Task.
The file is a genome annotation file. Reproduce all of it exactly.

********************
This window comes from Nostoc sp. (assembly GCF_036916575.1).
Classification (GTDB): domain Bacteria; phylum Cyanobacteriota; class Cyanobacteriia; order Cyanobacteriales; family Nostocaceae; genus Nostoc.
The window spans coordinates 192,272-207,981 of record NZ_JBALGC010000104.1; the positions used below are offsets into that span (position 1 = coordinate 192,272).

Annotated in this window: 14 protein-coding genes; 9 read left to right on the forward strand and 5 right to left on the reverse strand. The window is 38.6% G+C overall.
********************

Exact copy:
This window comes from Nostoc sp. (assembly GCF_036916575.1).
Classification (GTDB): domain Bacteria; phylum Cyanobacteriota; class Cyanobacteriia; order Cyanobacteriales; family Nostocaceae; genus Nostoc.
The window spans coordinates 192,272-207,981 of record NZ_JBALGC010000104.1; the positions used below are offsets into that span (position 1 = coordinate 192,272).

Annotated in this window: 14 protein-coding genes; 9 read left to right on the forward strand and 5 right to left on the reverse strand. The window is 38.6% G+C overall.